European Union (EU) foreign ministers are expected to trigger new punitive measures on Russia on Monday following the sentencing of dissident Alexei Navalny, triggering tensions with Moscow.
“It is clear that Russia is on a confrontational course with the European Union,’’ EU foreign affairs chief Josep Borrell said before talks with the 27 ministers in Brussels.
If an agreement in principle is struck, as diplomatic sources say is likely, the legal framework and targets, for example, Russian government officials for travel bans or asset freezes could be worked out in the coming weeks.
A number of ministers voiced support for the measures before the meeting.
“I am in favour of giving the order to prepare sanctions, listings of individual people,’’ German Foreign Minister Heiko Maas told reporters on the way into talks.
After surviving a nerve agent poison attack and receiving treatment in Germany, Navalny, a vocal opponent of Russian President Vladimir Putin returned to Russia in mid-January and was immediately arrested.
He has since been sentenced to prison for violating parole terms linked to a 2014 fraud conviction, which itself was found to be arbitrary by the European Court of Human Rights (ECHR).
The EU which claims the charges against Navalny are politically motivated has been calling for him to be freed to no avail.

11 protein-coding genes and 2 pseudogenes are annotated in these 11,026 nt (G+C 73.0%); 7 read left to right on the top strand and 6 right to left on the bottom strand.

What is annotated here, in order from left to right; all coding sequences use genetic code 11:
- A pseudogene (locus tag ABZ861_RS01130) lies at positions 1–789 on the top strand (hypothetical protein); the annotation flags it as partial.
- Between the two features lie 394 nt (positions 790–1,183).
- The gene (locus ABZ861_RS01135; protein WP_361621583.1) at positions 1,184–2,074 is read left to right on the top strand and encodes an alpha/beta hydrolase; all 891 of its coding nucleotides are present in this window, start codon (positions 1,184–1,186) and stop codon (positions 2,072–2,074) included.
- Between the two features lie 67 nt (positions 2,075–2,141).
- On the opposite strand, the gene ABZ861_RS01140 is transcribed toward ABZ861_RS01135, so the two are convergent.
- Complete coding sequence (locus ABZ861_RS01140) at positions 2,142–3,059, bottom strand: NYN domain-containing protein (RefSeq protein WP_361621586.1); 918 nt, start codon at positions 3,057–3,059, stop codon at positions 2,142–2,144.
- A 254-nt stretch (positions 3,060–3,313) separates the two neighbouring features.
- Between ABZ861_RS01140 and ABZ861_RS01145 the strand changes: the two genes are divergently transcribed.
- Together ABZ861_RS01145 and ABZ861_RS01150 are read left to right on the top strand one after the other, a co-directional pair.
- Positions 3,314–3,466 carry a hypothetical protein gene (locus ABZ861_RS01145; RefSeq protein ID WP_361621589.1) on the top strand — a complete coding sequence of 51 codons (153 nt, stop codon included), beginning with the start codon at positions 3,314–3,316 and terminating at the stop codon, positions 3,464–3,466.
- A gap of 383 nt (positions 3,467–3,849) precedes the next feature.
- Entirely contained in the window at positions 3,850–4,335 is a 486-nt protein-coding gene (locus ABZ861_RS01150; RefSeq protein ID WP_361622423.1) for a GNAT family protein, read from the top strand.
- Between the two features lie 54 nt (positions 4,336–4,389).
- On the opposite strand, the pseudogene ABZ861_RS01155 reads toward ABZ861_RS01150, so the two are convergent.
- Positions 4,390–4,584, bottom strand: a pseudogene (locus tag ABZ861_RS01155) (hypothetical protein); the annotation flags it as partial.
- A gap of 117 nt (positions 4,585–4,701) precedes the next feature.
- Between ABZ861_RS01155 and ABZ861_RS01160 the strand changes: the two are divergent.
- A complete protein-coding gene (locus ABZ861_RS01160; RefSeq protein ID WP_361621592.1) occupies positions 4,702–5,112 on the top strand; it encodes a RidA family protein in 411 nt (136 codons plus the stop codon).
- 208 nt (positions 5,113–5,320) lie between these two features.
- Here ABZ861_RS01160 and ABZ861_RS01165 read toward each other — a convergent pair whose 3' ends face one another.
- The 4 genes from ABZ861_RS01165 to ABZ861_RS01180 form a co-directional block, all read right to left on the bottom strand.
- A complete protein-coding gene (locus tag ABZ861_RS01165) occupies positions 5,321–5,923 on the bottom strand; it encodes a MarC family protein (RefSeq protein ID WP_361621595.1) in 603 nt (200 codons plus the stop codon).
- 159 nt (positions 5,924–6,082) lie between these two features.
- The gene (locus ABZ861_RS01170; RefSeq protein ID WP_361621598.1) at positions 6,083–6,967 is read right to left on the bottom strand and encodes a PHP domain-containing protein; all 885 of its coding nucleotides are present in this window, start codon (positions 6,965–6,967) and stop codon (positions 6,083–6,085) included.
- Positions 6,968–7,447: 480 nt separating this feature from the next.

Meanwhile, a wave of pro-Navalny protests in Russia has resulted in thousands of arrests.
Together with developments in Belarus, the anti-corruption campaigner’s case is the latest flashpoint in EU-Russian relations.
The bloc already applied sanctions for Moscow’s role in the Ukraine conflict, as well as for the anti-corruption campaigner’s poisoning.
However, “we must look for ways to stay in dialogue with Moscow.
“We need Russia to resolve many international conflicts,’’ Maas said on Monday.
In spite of the relations reaching a low point, in the words of the top German diplomat, the EU depends on Russia’s cooperation for issues like the Iran nuclear deal.
In comments to Germany’s Welt newspaper on Monday, Russia’s EU ambassador Vladimir Chizhov warned that Moscow would be prepared to respond should the EU choose to move on new sanctions.